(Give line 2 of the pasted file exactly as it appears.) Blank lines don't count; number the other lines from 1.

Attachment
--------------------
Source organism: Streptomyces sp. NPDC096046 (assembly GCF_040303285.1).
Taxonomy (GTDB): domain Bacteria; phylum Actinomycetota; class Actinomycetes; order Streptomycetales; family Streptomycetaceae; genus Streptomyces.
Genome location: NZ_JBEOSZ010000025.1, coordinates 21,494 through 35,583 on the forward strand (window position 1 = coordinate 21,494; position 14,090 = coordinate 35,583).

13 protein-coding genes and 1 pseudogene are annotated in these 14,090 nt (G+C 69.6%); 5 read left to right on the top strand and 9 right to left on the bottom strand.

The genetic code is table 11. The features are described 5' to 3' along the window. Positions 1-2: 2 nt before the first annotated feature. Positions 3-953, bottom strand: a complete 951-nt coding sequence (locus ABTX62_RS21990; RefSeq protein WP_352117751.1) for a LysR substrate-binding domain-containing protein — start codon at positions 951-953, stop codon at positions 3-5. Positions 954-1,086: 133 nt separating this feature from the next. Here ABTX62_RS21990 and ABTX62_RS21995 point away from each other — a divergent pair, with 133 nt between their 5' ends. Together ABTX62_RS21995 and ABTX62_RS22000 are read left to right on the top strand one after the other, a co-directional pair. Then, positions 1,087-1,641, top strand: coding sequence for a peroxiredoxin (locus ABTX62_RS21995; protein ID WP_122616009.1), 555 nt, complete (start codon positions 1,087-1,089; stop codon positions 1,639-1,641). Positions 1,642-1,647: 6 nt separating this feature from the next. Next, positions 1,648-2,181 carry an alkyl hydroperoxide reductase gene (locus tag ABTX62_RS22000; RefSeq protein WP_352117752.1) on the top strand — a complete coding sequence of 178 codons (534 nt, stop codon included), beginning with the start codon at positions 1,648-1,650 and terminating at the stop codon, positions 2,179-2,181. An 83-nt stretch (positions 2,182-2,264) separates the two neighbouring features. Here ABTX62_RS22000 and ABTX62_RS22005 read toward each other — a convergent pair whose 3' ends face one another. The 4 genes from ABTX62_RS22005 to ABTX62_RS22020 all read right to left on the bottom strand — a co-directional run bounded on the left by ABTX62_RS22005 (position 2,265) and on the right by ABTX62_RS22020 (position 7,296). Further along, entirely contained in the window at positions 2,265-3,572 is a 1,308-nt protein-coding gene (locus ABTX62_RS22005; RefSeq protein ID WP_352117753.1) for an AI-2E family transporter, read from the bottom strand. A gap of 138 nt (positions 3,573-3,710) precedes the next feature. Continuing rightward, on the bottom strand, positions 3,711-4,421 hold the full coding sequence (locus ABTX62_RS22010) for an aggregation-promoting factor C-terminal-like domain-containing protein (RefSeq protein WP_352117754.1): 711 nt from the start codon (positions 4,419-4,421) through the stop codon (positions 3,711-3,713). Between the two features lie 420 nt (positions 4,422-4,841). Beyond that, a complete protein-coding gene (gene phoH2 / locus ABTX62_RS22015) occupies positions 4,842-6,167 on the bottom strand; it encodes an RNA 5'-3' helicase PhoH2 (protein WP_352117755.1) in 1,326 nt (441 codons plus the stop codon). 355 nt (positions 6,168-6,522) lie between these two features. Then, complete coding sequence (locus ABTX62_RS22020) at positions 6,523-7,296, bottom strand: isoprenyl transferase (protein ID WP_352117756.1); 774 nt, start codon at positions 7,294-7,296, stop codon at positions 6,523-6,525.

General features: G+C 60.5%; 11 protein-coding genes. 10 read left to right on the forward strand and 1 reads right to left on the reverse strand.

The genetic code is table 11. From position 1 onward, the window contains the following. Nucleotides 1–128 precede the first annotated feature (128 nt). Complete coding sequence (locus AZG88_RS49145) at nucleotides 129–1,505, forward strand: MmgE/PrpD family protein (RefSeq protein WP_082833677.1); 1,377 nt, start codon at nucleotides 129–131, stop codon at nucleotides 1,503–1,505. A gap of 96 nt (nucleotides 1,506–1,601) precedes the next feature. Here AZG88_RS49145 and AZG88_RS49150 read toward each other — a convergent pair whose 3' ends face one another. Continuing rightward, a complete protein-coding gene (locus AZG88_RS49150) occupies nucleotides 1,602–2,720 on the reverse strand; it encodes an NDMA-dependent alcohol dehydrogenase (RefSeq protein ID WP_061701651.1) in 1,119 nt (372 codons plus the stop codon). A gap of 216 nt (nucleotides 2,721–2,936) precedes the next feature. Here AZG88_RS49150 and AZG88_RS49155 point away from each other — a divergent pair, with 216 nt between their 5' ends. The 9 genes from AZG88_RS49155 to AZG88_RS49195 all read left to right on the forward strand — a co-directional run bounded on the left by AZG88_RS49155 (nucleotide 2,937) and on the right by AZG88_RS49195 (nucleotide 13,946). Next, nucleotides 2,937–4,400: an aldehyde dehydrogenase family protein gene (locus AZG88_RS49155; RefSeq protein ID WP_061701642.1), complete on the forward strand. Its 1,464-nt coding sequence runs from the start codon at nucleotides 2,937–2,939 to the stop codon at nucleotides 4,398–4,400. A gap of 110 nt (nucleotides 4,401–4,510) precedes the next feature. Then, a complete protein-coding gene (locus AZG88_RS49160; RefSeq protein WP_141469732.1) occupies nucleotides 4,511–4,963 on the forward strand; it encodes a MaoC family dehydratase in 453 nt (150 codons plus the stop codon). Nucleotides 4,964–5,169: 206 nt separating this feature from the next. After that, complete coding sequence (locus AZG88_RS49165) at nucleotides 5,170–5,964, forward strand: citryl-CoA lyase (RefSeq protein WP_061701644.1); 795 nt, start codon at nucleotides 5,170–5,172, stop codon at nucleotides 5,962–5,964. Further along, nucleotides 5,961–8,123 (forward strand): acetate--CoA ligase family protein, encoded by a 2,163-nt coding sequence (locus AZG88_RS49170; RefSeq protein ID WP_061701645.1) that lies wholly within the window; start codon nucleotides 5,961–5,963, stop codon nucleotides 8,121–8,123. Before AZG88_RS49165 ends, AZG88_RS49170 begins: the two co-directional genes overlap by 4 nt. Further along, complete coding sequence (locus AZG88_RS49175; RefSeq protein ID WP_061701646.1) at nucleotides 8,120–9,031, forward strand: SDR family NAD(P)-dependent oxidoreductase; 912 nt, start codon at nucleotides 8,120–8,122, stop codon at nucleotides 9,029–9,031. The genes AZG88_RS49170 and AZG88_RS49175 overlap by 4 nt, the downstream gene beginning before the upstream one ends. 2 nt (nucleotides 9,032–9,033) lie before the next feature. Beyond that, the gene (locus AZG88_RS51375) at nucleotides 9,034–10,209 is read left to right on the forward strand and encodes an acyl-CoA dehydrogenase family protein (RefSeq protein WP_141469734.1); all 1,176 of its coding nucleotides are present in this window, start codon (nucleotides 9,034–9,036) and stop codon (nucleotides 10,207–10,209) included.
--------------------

Taxonomy (GTDB): domain Bacteria; phylum Actinomycetota; class Actinomycetes; order Streptomycetales; family Streptomycetaceae; genus Streptomyces.